What’s got two Chaplins, a Keaton and a Bugs Bunny, with music in between and an actual practitioner of legerdemain and prestidigitation?
Find out on Sunday, May 17, during the Bijou Film Center’s event "Music, Movies & Magic" staged at the Hardywood Park Craft Brewery. Co-organizer James Parrish says you can bring the kids or the kid inside you (which can go any number of ways, if you think about it). The free event begins at noon, and the Red Hot Lava Men will start the jams with their interpretation of surf rock at 1 p.m. Between films and other promised surprises, you’ll experience the world circus folk stylings of the Happy Lucky Combo and Avers' free-form throwback psychedelic garage rock.
Also on hand to fool your eye will be magician John Smallie, who learned all the tricks in the store.
"Music, Movies & Magic" inaugurates a campaign for raising $15,000 for the establishment of a film and video digitizing business to assist regional Richmonders in the "liberation" of their home movies, art films and media treasures from 8 mm, Super 8, VHS, SVHS, etc. The Bijou’s crew wants to establish a community media archive — important for Richmond and Virginia, but also connected to the great work of media archives around the world, including the Baltimore-based Center for Home Movies.
“These are the little jewels,” Parrish says, “which keeps with our ‘Bijou’ name that connects us to Richmond’s entertainment history.”
Richmond’s original Bijou — the word means a small, elaborate crafted object — opened in 1899 at 714 E. Broad St. within the former Barton Opera House. Impresario Jake Wells described his place as “devoted to tasteful vaudeville; the essence of refined entertainment, and Musical Comedy Productions of the highest class.” The promotional 1904 article at right states that the 1,400 seat auditorium will be heated by steam and "decorated in the most artistic manner." The final paragraph notes that prices will remain the same and "the upper gallery will probably be set aside for colored people."
Wells distinguished himself from the Putnam Theatre, at 1311 E. Franklin, that showed, well, the other kind of vaudeville. Wells' rigorous adherence to his personal sense of what constituted good taste proved profitable; he moved the Bijou in 1905 to 816-818 E. Broad St. (then the Swan Tavern, now the Library of Virginia), and created the original Colonial Theatre on the site of the old Bijou to show motion pictures.
In the 1929 photo at right, the Bijou displays advertisements for the romantic comedy Saturday Night Kid, featuring "It Girl" Clara Bow. At night, these facades tempted with their bright lights and promise of adventure. This image comes from Celebrate Richmond Theater, written by Kathryn Fuller-Seeley, compiled and edited by Elisabeth Dementi and Wayne Dementi.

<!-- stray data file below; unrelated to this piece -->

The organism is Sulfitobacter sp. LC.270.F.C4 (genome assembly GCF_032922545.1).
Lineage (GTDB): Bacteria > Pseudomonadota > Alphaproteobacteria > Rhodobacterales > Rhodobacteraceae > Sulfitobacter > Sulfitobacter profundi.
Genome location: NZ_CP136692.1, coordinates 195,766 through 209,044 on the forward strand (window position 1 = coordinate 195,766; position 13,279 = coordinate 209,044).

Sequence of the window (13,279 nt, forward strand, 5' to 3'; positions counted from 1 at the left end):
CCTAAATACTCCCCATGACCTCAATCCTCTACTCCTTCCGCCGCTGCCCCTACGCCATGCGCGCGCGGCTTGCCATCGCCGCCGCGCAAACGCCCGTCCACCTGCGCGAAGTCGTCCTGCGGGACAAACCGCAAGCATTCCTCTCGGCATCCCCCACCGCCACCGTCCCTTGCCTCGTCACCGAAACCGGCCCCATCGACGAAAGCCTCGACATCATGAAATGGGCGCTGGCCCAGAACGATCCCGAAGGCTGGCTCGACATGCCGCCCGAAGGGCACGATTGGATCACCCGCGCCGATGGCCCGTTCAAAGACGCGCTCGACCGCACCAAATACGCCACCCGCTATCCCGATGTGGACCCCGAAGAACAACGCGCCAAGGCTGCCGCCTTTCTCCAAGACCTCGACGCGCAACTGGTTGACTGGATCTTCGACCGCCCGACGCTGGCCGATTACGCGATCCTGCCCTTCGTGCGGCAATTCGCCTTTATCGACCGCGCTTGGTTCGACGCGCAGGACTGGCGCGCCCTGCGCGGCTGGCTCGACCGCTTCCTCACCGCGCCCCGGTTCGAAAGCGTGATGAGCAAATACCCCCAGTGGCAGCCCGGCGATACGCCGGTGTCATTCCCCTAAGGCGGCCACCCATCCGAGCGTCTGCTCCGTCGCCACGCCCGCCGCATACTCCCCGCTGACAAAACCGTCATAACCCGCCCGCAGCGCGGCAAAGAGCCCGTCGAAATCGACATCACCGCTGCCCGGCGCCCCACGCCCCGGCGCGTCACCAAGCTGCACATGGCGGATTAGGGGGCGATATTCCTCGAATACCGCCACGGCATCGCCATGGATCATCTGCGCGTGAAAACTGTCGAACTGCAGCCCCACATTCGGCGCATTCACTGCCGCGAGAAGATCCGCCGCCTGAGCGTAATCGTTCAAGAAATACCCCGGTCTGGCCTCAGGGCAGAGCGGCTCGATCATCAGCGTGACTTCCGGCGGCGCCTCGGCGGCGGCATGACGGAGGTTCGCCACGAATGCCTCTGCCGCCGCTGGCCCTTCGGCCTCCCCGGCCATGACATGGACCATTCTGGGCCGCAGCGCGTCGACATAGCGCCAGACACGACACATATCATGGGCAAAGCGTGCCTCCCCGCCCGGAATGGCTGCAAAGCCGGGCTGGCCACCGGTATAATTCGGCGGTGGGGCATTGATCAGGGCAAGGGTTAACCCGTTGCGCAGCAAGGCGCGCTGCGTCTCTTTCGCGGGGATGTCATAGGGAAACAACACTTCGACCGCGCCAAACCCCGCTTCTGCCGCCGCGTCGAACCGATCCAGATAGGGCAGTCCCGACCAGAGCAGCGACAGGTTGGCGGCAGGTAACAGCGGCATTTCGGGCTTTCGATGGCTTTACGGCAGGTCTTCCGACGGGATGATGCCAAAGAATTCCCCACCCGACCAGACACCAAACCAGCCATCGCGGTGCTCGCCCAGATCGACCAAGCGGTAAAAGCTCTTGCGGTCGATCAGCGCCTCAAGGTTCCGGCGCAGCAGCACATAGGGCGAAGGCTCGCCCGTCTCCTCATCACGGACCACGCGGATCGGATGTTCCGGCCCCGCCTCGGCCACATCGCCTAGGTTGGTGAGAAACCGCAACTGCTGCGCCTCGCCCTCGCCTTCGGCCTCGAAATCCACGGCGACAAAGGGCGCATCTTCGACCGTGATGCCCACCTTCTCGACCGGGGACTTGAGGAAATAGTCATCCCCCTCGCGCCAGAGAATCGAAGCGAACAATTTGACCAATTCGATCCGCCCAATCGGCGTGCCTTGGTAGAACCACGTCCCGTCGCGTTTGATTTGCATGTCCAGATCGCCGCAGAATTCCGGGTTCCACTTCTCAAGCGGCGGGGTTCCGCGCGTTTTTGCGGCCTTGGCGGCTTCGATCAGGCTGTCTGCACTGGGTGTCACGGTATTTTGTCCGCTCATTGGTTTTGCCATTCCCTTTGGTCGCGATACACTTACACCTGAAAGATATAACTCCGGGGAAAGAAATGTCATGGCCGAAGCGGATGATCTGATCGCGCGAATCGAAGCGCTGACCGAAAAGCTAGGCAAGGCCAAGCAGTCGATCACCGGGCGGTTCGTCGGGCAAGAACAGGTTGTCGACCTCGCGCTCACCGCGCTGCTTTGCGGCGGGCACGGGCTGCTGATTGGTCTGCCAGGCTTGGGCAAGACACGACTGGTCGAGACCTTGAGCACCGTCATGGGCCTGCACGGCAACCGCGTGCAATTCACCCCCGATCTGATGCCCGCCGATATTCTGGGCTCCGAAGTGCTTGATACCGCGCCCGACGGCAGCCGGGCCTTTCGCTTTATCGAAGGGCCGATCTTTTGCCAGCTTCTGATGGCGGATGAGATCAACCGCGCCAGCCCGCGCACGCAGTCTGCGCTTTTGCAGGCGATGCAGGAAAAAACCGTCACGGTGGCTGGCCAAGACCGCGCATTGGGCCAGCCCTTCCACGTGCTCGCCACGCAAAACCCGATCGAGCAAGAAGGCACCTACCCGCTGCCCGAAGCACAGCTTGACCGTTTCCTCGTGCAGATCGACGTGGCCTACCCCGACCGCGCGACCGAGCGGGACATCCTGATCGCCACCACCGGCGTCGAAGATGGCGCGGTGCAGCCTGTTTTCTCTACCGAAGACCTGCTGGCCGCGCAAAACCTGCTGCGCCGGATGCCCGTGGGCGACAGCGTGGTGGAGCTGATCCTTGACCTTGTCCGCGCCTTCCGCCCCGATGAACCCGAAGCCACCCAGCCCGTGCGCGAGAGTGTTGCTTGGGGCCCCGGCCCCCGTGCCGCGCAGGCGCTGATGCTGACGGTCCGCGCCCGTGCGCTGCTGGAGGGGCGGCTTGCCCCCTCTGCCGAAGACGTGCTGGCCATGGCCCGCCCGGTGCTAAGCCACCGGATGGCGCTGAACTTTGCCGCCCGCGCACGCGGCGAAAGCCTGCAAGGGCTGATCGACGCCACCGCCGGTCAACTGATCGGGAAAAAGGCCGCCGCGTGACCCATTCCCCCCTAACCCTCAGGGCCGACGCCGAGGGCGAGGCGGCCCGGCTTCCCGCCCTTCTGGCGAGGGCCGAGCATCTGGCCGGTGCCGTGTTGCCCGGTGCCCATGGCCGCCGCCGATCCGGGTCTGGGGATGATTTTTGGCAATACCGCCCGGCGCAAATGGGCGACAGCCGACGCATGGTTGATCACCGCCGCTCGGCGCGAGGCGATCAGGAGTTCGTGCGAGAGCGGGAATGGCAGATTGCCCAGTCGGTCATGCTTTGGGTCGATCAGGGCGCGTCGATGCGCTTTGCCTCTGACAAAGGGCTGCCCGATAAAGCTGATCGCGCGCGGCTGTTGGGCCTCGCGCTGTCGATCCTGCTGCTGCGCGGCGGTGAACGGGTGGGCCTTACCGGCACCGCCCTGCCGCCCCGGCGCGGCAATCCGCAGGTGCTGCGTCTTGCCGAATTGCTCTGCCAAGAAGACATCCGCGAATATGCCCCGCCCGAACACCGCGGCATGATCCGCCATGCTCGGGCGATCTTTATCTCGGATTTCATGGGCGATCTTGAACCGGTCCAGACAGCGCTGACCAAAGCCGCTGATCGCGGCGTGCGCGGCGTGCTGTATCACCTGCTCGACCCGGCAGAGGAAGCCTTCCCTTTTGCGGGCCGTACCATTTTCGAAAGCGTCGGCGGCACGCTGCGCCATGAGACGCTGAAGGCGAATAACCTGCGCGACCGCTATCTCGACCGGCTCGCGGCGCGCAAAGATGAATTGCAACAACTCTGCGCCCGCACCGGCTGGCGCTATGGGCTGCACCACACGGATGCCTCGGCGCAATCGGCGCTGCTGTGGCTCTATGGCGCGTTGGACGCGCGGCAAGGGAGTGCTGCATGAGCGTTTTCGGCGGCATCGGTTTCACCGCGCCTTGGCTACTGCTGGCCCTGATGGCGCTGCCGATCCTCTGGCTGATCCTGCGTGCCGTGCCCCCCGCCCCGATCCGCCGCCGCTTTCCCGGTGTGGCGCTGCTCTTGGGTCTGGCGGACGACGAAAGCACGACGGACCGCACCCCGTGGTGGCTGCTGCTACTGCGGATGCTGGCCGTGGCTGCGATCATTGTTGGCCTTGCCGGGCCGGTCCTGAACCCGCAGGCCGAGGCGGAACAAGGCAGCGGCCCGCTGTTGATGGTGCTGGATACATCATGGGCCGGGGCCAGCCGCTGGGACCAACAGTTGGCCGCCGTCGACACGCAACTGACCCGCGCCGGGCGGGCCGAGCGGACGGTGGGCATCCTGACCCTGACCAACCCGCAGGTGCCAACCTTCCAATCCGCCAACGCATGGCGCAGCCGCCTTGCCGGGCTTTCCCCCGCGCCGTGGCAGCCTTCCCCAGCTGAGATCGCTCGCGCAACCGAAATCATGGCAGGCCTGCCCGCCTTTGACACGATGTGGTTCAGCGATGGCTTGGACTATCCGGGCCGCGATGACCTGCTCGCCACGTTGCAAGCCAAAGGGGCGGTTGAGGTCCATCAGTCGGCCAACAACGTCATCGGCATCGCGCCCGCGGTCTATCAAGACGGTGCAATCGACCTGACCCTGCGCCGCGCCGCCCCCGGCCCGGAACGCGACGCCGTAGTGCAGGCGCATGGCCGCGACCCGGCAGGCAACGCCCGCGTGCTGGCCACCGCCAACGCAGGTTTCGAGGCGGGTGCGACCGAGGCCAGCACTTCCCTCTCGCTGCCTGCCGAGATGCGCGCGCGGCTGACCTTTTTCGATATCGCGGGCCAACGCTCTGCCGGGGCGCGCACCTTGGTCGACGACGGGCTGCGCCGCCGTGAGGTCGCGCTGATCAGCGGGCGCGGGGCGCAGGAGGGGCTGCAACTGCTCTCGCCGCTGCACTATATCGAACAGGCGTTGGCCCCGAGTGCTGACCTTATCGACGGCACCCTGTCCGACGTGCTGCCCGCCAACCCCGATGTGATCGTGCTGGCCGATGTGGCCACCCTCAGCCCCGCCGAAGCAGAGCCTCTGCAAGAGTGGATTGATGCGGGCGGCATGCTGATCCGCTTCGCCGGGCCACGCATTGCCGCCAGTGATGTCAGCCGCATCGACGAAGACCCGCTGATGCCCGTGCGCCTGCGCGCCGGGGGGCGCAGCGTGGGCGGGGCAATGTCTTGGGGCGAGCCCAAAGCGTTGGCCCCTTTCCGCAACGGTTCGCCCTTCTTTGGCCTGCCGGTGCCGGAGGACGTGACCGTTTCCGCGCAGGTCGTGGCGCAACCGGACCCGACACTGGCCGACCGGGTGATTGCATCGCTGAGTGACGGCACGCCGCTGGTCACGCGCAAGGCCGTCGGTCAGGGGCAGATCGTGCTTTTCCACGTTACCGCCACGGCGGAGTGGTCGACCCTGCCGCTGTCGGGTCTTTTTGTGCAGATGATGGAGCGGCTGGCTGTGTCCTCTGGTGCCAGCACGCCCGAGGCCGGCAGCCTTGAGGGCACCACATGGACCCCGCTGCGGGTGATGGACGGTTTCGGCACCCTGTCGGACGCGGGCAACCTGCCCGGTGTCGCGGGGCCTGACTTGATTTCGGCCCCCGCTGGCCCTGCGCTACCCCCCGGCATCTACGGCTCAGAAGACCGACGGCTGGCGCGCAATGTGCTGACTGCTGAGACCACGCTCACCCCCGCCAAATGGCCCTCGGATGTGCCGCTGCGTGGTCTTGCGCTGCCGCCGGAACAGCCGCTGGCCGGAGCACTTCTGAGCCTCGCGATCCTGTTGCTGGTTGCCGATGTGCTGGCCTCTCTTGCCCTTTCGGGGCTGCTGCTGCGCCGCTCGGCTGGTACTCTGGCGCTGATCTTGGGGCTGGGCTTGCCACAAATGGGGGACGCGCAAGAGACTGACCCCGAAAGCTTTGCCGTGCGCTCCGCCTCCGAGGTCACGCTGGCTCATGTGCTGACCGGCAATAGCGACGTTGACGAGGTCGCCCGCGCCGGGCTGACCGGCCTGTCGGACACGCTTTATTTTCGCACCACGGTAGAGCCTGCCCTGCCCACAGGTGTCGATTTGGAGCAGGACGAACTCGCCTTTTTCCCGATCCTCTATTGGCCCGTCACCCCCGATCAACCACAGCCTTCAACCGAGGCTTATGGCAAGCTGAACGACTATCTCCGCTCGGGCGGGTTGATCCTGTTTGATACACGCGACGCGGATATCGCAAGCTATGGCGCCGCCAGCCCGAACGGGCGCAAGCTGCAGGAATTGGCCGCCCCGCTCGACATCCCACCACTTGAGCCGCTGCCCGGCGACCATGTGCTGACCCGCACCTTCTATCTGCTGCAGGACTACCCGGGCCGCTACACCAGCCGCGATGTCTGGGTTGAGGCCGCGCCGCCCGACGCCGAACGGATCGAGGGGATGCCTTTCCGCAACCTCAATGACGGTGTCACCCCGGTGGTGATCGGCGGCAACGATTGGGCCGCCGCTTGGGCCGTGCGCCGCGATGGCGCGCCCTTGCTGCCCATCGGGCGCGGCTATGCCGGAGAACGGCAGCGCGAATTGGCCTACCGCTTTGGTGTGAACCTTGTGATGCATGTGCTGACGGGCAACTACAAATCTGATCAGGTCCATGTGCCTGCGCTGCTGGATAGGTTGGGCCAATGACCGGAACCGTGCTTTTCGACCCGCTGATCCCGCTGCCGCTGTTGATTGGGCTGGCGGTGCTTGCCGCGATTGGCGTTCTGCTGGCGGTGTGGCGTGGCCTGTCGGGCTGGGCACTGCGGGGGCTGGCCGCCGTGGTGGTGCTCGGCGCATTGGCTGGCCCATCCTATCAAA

The moving picture fad caught on. Soon enough, people wanted to make their own films about themselves.
Bijou Film Center co-creator Terry Rea explains, “Home movies matter to people who shot them. Those pieces of personal history are just as important as any Hollywood blockbuster. If you see your grandma or even the dog you played with as a kid, and you see them living and moving, that experience packs as much if not more of an emotional punch as any big-screen melodrama.”
When unearthing boxes of old 8 mm film, especially footage not seen for a long while, you might find something you didn’t expect. Exhibit A in this case would be Chicagoan John Maloof, who turned up the archive of reclusive photographer Vivian Maier, subject of the sold-out documentary presentation at the Byrd earlier this year.
Also at the event will be a demonstration of the technology that the Bijou wants to make available to the public. People who bring Super 8 films will be able to watch the process of transferring them to digital copies. A recommended donation for this is $20.
Parrish breaks the cost down as $5,000 for the dual 8 mm/Super 8 digitizing machine and the additional $10,000 for three computers, a selection of video decks (to handle different formats), hard drives for media storage and a variety of miscellaneous converters and cables. The Bijou consulted with the Raleigh, North Carolina-based A/V Geeks, who recommended one PC to handle the scanning, another for the processing or sweetening, such as editing or color correcting, plus a Mac to format files for Apple users. Additional video decks would be required for taking VHS and other video formats into the digital domain.
Bijou maintains a working space at the Anchor Studios. But the group is on the active hunt for a space for film programming that wouldn’t be like anything else in town.
And it won’t happen by magic, except of a cinematic kind. Though Rea says of Charlie Chaplin’s sense of perfectionism, “He worked to get his illusions and stunts to photograph well to the point where he destroyed film that he thought would reveal too much of how he did it.”
The scheduled film roster includes two 20-minute Chaplin pieces with sound, The Pawnshop and Easy Street. Buster Keaton shows off his agile antics in the 25-minute silent The Balloonatic. This fare is rounded out by the 10-minute Warner Bros. cartoon, Duck Amuck.
Now to take us out is the Happy Lucky Combo's performance of the "Beer Barrel Polka," the certain appropriateness of which is guaranteed by the venue for Sunday's event.